Neither of these players, Rizzo and Jackson, are 19 year old phenoms.  They have both had a few seasons in the minors already.  Jackson’s number’s over 1400 PA’s are .291/.393/.493.  If he came up and as a rookie hit .260/.350/.420, with improvement as time went on…I’d be happier with that than watching him in the PCL facing retread pitchers, and playing in bandboxes.  Find out what the Cubs have in the minor league cupboard..  What happens in 3 seasons when Jackson and Rizzo, god forbid, are both struggling…but hey, thank goodness the Cubs saved an arbitration year.  I’m not saying all rookies do better in seasons their teams suck..I’m saying there is less pressure if the team is not contending.  The Cubs could play them, without worrying about every a t bat…every performance, and let them play.  Byrd is a known mediocre commodity, and Soriano is a sunk cost.

        Meh..whatever.  If these two were 20 year olds, with 1 season experience each…I’d be saying to take your time.  they’ve played a few seasons in the minors, and have had success.   There is no perfect time to bring them up.  Sink or swim.  Give them a season or two up in Chicago and let’s see how they do.

      • Dusty Baylor

         BTW come June, and Rizzo/Jackson are struggling..and LaHair is still hitting and/or Byrd is playing much, much better…then sure…great..leave the prospects in AAA.

      • Norm Bothwell

         Yes, Rizzo isn’t 19…but he’s still the 5th or 6th youngest position player in the PCL. There just isn’t a rush.

      • Noah_I

        So you think we’re going to get vastly more relevant information on who Brett Jackson and Anthony Rizzo are going to be in 2014 and 2015 by seeing two to three months more of them over the next two years?  Or that they’ll make some some great strides or gain some great experience in the next two to three months in the majors that they wouldn’t have made in the minors?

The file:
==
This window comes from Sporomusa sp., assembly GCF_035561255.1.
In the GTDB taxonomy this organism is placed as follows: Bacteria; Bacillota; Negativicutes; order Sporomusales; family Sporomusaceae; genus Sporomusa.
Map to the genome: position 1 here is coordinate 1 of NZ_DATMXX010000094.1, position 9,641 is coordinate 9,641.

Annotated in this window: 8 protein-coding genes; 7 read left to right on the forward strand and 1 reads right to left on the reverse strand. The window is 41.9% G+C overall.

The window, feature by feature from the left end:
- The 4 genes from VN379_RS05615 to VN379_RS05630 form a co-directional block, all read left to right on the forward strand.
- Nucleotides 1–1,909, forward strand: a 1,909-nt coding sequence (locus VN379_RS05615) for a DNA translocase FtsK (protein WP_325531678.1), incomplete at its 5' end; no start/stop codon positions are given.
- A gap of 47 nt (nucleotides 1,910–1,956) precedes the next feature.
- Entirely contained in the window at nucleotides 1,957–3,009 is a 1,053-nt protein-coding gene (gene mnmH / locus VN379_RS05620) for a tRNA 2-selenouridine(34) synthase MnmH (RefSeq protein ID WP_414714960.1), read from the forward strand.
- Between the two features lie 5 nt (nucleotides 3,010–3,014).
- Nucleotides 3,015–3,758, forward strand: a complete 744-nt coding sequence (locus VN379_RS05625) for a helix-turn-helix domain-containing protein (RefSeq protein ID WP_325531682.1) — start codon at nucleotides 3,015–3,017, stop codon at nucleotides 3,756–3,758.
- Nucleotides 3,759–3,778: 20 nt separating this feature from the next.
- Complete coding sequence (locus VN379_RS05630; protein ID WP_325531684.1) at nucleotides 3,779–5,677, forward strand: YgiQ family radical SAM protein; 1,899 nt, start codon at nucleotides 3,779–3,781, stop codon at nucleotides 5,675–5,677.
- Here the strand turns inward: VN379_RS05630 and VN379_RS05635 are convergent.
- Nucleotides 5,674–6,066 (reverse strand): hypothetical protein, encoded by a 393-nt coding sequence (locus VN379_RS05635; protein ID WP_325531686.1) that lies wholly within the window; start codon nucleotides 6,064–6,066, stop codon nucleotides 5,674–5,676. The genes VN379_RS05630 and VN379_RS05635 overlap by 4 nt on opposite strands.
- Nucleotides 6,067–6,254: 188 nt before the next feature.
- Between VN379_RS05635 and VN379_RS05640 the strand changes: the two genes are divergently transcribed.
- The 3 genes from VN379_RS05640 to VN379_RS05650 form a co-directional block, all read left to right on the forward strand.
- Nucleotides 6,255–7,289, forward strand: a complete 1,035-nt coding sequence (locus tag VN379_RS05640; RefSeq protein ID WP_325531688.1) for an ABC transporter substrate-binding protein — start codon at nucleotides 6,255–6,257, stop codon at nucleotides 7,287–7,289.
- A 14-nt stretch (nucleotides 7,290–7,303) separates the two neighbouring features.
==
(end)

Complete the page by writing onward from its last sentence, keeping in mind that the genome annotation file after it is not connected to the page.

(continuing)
Just be honest: You want to see those two players sooner in the season rather than later because it would make the season more exciting for you.  And I understand that sentiment.  It will be exciting when those guys are called up.  But that difference of a few months is not going to teach the organization anything about either player long term, and the better organizations over the past several years have in fact been keeping their prospects in the minors until they are absolutely 100% ready.  Look at how long the Rays keep their players in the minors. 

        Both Brett Jackson and Anthony Rizzo will get their season or two in Chicago to play every day when they are called up.  Jackson’s will probably start sometime in mid to late June, Rizzo’s will probably start in mid to late July.

      • Dusty Baylor

        I want to see Jackson and Rizzo in the majors, because “learning” at AAA is overrated.  If being blocked my THE Marlon Byrd and Bryan LaHair, who I do like btw…is what’s going on?  Really?   Again, in small words…I’d rather see what the Cubs minor leaguers can do, than fringe veteran types.
        It has nothing to do with excitement.

      • Noah_I

        I’ll ask you just one question: what evidence do you have that “learning” at AAA, as you put it, is overrated?  Because if you don’t like players being kept down in the minors longer, you’re just not going to like the Epstein/Hoyer regime.  Barring a huge immediate need, they keep their top prospects down until they think that they can get the maximum possible value out of the 6 years of team control they get.  It’s just the way they work.

      • Dusty Baylor

         Ok..yeah..I see Pedroia and Ellsbury..were starting oh..wait…after about 3 full seasons in the minors..hm..Clay Buchholz…same…let’s see….same.  Looks like they were brought up when they were ready, or when management thought them ready….whatever.  They’ll save that precious arbitration time…great.   I’m just glad to see that the Cubs have SOMEONE who looks like an actual prospect…and who might be up here this season.  I will just hope that in 5 years, we’re glad they saved the arbitration time…that both are good players.

  • BLPCB

    Really, Brenly? Relief catcher? Going to the finale right now, then Bulls-Heat tonight. Hopefully the Bulls will have better luck than the Cubs. Bulls win tonight, and we clinch the East. (I know the magic # is 3, but that’s bc Miami has tiebreaker right now. We win tonight, we lop 3 off bc we get tiebreaker)